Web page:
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Is both a DAC and a dedicated audio sound card necessary?

post #1 of 7
Thread Starter 

Hi all,


A quick question: is it necessary to upgrade one's USB input into some kind of audiophile USB sound card in order to fully maximum the potential of one's DAC?


I ask because this gentleman here seemed to have done just that (or I suppose, his set-up coincided when he was selected for the review of the Dragonfly v1.2 DAC): http://www.audiostream.com/content/audioquest-dragonfly-v12-usb-digital-audio-converter


He has a "SOtM tX-USBexp" that supposedly improves the quality of the DAC.


But just how much of a performance boost does it offer any DAC, and in what manner?


It confuses me a little, as I'm quite new to high-end audio, because at first I was told that I should get a DAC to improve the sound of my headphones. Now I come across this article and it appears that not only is it enough to get a proper external DAC, you must get a proper USB input for it too. It's beginning to feel like one of those Russian nesting dolls, it just gets closer and closer to something, it's like an asymptote that never touches. Like, where is the "source"?!


Hopefully someone can explain this to me.

post #2 of 7

Welcome to head-fi

Sorry about your wallet. 


A DAC is a sound card intended solely to gain good quality audio from a digital source. Not all commercial soundcards allow higher bit/khz sample rates. Once you connect your DAC to your laptop, the soundcard will stop (there's a device doing the function)

Headphones>AMP>DAC>(Digital) Source. There are a lot factors involved but the main component are headphones. In order to get the best of (a lot of them improve with an amp, to be fair) headphones you might need an amp.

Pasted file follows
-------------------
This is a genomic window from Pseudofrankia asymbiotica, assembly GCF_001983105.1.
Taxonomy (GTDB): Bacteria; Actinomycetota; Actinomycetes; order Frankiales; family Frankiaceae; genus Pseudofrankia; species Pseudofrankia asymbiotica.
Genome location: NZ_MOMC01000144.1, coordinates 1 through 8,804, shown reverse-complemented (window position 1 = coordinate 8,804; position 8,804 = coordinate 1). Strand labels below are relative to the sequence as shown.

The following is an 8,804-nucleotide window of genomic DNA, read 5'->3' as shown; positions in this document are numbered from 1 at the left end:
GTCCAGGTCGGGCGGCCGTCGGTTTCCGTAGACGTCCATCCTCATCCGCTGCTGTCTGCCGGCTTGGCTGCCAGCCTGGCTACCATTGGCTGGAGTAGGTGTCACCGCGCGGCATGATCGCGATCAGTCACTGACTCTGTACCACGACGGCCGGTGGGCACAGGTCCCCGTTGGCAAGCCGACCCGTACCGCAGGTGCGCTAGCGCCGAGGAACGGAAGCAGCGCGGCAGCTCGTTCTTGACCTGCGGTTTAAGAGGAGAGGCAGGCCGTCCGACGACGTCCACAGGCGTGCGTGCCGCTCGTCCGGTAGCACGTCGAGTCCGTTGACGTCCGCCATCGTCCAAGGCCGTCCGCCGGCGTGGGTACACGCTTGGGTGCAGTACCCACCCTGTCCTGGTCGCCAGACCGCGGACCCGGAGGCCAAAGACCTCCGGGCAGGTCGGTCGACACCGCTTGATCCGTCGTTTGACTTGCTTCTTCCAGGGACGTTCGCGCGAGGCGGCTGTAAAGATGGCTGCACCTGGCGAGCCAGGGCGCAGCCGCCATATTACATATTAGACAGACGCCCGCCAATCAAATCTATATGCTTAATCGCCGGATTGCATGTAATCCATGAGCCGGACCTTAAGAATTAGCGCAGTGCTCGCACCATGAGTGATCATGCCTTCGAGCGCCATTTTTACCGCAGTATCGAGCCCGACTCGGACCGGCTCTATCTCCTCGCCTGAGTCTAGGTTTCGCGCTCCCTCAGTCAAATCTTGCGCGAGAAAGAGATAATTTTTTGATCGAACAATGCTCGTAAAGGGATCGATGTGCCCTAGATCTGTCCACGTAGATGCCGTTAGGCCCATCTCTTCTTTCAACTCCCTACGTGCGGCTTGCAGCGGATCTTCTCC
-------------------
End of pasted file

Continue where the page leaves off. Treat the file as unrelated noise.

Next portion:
People seek for the best audio and some invest a lot do achieve it. 

Edited by squallkiercosa - 12/10/13 at 5:03pm
post #3 of 7
Thread Starter 

Thanks squallkiercosa.


So are you suggesting that with a good DAC I wouldn't necessarily need that other PCI-USB card device?


It would appear to me that that isn't really a sound card on its own but some kind of enhanced USB terminal that allows for less distortions or something of the like, and/or also a higher quality/speed of USB data transfer.


Would such a device be necessarily, or if not necessarily, would it be desirable?


Thanks again.

post #4 of 7
Do you hear rf interference or something wrong in your system? An external/shielded sound card will be always desirable to avoid electrical noise, speed transfer is not a problem.
Asus makes good soundcards btw
post #5 of 7
Thread Starter 

Ah, I see. So it's always a case of choosing between an external DAC (like an Audioquest Dragonfly) and an internal sound card (like a Creative Sound Blaster sound card)? Never both?


In your opinion then, why does the reviewer in question have both an external DAC and the specialized internal USB 3.0 host card? What is its purpose?

post #6 of 7
Testing purposes.
post #7 of 7

I've only found sound cards to be useful for their DSP's if you're into gaming and such.  Right now I have a Creative Titanium HD -->  DAC --> Amp.  Turn on virtual surround sound when gaming or watching movies and off for everything else.

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